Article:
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A Reason for RIM: Why we still need the Blackberry

BlackBerry CEO Shows new Phone AP.jpg

May 1, 2012: Thorsten Heins, president and CEO of Research In Motion, the company that makes BlackBerry, delivers the keynote speech during the BlackBerry World conference, in Orlando Fla. (AP Photo/Reinhold Matay)

Blackberry maker Research in Motion (RIM) hopes new hardware and software will end a tailspin that has seen stock fall more than 80 percent over two years as the company struggles to compete in an Apple- and Android-dominated world.  

Let’s hope it can, experts told FoxNews.com.

Because despite the deathwatch, the Blackberry builder is still a key part of the modern smartphone market -- and a vital alternative to the world’s iClones.

 “Everyone is chasing Apple at the moment, [but] RIM is really the only company that might be able to supply a complete alternative to the iPhone clones the market is awash with at the moment,” popular tech analyst Rob Enderle told FoxNews.com.

RIM faces an uphill battle, however, and not just because the competition seems unstoppable. The co-CEOs quit in late January. And the customers are leaving, leading RIM to write down the value of its product inventory and report a loss of $125 million -- its first quarterly loss since fiscal 2005 -- in March.

'It would be a little sad to have a world where everything is Apple and Android.'

- Technology analyst Linley Gwennap

And worst of all, the yet-unreleased Blackberrys given to developers at an early May conference are boring, critics say -- mindless clones of leading phones from Apple and Samsung.

Even the company’s ad campaigns are boring, some argue.

Yet RIM’s combination of hardware and enterprise scale software are in some ways untouchable, experts agree.

 “They’ve solved a problem in terms of security and reliability that these other guys can’t touch,” Linley Gwennap, president and principal analyst of the tech-focused Linley Group, told FoxNews.com.

“They have some unique assets and a solid customer base where some of their competitors don’t,” he said. “Blackberry is still a very strong brand. There are a lot of people that feel strongly about it as a brand. There’s got to be a way for them to take advantage of that.”

The company needs to act, and fast: Analysts note that the company‘s role as an alternative, pressing the larger makers to innovate, is itself being supplanted.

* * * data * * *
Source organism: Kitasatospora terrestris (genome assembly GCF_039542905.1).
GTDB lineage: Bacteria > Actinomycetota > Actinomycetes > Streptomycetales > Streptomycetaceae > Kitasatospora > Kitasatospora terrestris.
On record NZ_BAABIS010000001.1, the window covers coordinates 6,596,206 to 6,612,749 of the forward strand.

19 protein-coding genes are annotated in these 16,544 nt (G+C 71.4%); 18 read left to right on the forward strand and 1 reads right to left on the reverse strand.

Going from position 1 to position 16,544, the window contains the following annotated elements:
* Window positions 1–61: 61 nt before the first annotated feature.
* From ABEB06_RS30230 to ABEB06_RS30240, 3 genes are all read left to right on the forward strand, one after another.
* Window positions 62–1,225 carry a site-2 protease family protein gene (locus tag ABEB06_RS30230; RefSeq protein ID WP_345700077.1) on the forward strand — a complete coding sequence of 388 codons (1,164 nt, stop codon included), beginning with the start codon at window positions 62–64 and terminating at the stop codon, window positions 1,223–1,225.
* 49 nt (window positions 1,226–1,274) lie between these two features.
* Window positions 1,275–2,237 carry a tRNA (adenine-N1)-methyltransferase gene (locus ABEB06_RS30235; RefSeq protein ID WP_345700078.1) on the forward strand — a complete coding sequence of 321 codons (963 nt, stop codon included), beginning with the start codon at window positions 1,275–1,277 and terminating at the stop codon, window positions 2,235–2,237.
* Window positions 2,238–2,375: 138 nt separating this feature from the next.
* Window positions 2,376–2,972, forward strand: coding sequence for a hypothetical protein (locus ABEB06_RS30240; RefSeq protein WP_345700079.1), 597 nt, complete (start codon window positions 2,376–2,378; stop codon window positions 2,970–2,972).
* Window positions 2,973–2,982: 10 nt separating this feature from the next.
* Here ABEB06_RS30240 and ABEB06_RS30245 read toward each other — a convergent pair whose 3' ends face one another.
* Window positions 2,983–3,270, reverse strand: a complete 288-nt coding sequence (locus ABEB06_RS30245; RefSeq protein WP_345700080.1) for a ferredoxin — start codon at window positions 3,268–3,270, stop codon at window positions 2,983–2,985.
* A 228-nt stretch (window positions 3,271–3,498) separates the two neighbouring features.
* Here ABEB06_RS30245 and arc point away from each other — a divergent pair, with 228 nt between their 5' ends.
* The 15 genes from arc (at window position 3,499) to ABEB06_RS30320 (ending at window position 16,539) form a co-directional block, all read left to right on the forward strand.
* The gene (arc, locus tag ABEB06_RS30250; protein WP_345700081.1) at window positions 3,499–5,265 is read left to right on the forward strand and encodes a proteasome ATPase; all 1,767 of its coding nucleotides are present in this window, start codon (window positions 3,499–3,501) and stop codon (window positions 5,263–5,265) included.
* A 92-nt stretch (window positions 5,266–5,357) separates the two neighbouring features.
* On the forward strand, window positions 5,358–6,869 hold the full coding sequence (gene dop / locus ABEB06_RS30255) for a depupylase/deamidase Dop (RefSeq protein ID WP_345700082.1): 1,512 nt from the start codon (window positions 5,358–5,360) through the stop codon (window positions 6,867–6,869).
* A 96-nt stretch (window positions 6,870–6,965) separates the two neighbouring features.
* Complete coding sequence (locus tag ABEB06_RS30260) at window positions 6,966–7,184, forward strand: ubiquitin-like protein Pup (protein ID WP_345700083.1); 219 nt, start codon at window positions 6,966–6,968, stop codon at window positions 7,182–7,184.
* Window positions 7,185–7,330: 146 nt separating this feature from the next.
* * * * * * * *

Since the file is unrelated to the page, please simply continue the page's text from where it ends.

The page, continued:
“Google, Apple, and Microsoft are pretty good at keeping the pressure on the segment -- and part of RIM’s problem is they became redundant,” Enderle said. “On the other hand each of these companies is almost 100 percent focused on consumers, and RIM was the only company truly focused on business needs.”

The company’s software is one clear difference: All Blackberry emails are routed through an internal data center for security and reliability. That presents a single point of failure, as evidenced by the October 2011 “core switch failure” that took the worldwide network down for three days.

But it also means peace of mind for backroom IT managers fearful of hackers, holes, and moles in the world at large.

“Everybody else’s emails are randomly flying around the Internet, god knows where,” Gwennap said. “What RIM has done from the ground up is build its network with that kind of security in mind.”

And RIM’s hardware, though hardly pushing the envelope with new features, still wins high marks as well -- especially for those keypads.

“RIM still has the best hardware keyboards in the business,” Sascha Segan, lead mobile analyst for PCMag.com, told FoxNews.com. “BlackBerries generally have great battery life and are the most efficient users of crowded cellular networks,” he added.

The hardware is hardly perfect, Segan was quick to note, and not necessarily what customers want.

“Consumers nowadays seem to want big, colorful touch screens, which RIM has always done poorly. RIM's OS just isn't written for touch screens; touch support feels grafted on, and consumers can tell,” he said. But the gadgets clearly have some winning points, experts agreed.

 “They’re the only vendor who does keyboards consistently well, “ Enderle agreed. “If we lose RIM we lose both their professional focus and their unique keyboard optimized hardware.”

The company is making efforts to turn itself around. At the May 1 BlackBerry 10 Jam during the BlackBerry World 2012 developer event, the company announced a new software platform for its devices that adds new support for modern developers, with HTML 5 and CSS support.

And on May 8, RIM announced the appointment of two new executives: Kristian Tear as chief operating officer and Frank Boulben as chief marketing officer.

“Kristian and Frank bring extensive knowledge of the rapidly changing wireless global market and will help RIM as we sharpen our focus on delivering long-term value to our stakeholders,” said Thorsten Heins, himself newly appointed as president and chief executive officer. “Most importantly, both Kristian and Frank possess a keen understanding of the emerging trends in mobile communications and computing.”

Let’s hope so. Because the experts agree: Life without RIM might be iBoring.

“It would be a little sad to have a world where everything is Apple and Android,” Gwennap said.

Jeremy A. Kaplan is Science and Technology editor at FoxNews.com, where he heads up coverage of gadgets, the online world, space travel, nature, the environment, and more. Prior to joining Fox, he was executive editor of PC Magazine, co-host of the Fastest Geek competition, and a founding editor of GoodCleanTech.